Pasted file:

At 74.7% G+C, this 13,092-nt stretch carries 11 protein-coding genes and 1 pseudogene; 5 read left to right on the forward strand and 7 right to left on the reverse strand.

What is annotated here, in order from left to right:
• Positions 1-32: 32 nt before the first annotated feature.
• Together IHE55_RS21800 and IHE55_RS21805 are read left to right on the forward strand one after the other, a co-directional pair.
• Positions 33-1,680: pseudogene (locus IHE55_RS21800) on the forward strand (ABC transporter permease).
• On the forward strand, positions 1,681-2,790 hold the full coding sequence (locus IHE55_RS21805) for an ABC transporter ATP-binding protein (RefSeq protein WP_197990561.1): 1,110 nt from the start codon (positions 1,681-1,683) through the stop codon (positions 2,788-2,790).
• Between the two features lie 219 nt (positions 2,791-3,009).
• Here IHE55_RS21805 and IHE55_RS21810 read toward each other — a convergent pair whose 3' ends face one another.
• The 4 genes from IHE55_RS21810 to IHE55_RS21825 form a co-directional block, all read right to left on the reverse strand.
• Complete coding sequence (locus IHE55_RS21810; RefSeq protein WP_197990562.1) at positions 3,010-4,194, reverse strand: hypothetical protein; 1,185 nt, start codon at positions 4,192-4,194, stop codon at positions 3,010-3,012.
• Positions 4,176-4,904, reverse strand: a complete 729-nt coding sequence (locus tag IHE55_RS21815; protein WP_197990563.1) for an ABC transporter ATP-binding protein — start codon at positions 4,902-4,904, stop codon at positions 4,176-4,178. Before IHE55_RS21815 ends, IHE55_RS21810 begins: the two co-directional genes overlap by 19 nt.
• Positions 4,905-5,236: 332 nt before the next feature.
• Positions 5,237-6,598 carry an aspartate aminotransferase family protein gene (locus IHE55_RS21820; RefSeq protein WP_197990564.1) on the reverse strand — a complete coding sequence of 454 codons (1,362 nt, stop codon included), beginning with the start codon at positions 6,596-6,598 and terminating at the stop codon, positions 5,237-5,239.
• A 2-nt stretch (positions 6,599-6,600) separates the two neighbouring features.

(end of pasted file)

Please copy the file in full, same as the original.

At 74.7% G+C, this 13,092-nt stretch carries 11 protein-coding genes and 1 pseudogene; 5 read left to right on the forward strand and 7 right to left on the reverse strand.

What is annotated here, in order from left to right:
• Positions 1-32: 32 nt before the first annotated feature.
• Together IHE55_RS21800 and IHE55_RS21805 are read left to right on the forward strand one after the other, a co-directional pair.
• Positions 33-1,680: pseudogene (locus IHE55_RS21800) on the forward strand (ABC transporter permease).
• On the forward strand, positions 1,681-2,790 hold the full coding sequence (locus IHE55_RS21805) for an ABC transporter ATP-binding protein (RefSeq protein WP_197990561.1): 1,110 nt from the start codon (positions 1,681-1,683) through the stop codon (positions 2,788-2,790).
• Between the two features lie 219 nt (positions 2,791-3,009).
• Here IHE55_RS21805 and IHE55_RS21810 read toward each other — a convergent pair whose 3' ends face one another.
• The 4 genes from IHE55_RS21810 to IHE55_RS21825 form a co-directional block, all read right to left on the reverse strand.
• Complete coding sequence (locus IHE55_RS21810; RefSeq protein WP_197990562.1) at positions 3,010-4,194, reverse strand: hypothetical protein; 1,185 nt, start codon at positions 4,192-4,194, stop codon at positions 3,010-3,012.
• Positions 4,176-4,904, reverse strand: a complete 729-nt coding sequence (locus tag IHE55_RS21815; protein WP_197990563.1) for an ABC transporter ATP-binding protein — start codon at positions 4,902-4,904, stop codon at positions 4,176-4,178. Before IHE55_RS21815 ends, IHE55_RS21810 begins: the two co-directional genes overlap by 19 nt.
• Positions 4,905-5,236: 332 nt before the next feature.
• Positions 5,237-6,598 carry an aspartate aminotransferase family protein gene (locus IHE55_RS21820; RefSeq protein WP_197990564.1) on the reverse strand — a complete coding sequence of 454 codons (1,362 nt, stop codon included), beginning with the start codon at positions 6,596-6,598 and terminating at the stop codon, positions 5,237-5,239.
• A 2-nt stretch (positions 6,599-6,600) separates the two neighbouring features.